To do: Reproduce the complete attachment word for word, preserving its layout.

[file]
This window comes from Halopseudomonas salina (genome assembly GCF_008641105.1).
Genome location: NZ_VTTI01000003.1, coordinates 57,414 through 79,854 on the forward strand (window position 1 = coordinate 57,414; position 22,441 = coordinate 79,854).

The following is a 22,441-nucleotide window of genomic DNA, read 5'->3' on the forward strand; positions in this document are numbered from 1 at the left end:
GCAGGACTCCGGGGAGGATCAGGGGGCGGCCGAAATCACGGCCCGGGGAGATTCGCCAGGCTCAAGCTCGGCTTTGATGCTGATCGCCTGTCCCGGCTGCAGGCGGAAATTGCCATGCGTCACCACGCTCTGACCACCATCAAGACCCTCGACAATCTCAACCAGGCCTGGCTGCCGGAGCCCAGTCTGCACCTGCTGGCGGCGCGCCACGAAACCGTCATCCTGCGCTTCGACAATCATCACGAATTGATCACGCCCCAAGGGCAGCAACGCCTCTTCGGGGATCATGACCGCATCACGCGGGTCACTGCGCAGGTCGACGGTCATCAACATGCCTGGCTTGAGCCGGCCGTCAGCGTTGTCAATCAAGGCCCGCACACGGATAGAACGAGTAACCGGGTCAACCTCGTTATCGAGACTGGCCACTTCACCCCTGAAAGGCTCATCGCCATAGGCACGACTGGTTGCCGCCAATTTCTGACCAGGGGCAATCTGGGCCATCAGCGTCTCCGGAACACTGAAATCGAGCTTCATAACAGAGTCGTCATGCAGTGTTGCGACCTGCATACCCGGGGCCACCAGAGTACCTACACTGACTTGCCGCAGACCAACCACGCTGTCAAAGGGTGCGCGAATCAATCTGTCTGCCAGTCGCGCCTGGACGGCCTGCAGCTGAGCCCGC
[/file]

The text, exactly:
This window comes from Halopseudomonas salina (genome assembly GCF_008641105.1).
Genome location: NZ_VTTI01000003.1, coordinates 57,414 through 79,854 on the forward strand (window position 1 = coordinate 57,414; position 22,441 = coordinate 79,854).

The following is a 22,441-nucleotide window of genomic DNA, read 5'->3' on the forward strand; positions in this document are numbered from 1 at the left end:
GCAGGACTCCGGGGAGGATCAGGGGGCGGCCGAAATCACGGCCCGGGGAGATTCGCCAGGCTCAAGCTCGGCTTTGATGCTGATCGCCTGTCCCGGCTGCAGGCGGAAATTGCCATGCGTCACCACGCTCTGACCACCATCAAGACCCTCGACAATCTCAACCAGGCCTGGCTGCCGGAGCCCAGTCTGCACCTGCTGGCGGCGCGCCACGAAACCGTCATCCTGCGCTTCGACAATCATCACGAATTGATCACGCCCCAAGGGCAGCAACGCCTCTTCGGGGATCATGACCGCATCACGCGGGTCACTGCGCAGGTCGACGGTCATCAACATGCCTGGCTTGAGCCGGCCGTCAGCGTTGTCAATCAAGGCCCGCACACGGATAGAACGAGTAACCGGGTCAACCTCGTTATCGAGACTGGCCACTTCACCCCTGAAAGGCTCATCGCCATAGGCACGACTGGTTGCCGCCAATTTCTGACCAGGGGCAATCTGGGCCATCAGCGTCTCCGGAACACTGAAATCGAGCTTCATAACAGAGTCGTCATGCAGTGTTGCGACCTGCATACCCGGGGCCACCAGAGTACCTACACTGACTTGCCGCAGACCAACCACGCTGTCAAAGGGTGCGCGAATCAATCTGTCTGCCAGTCGCGCCTGGACGGCCTGCAGCTGAGCCCGC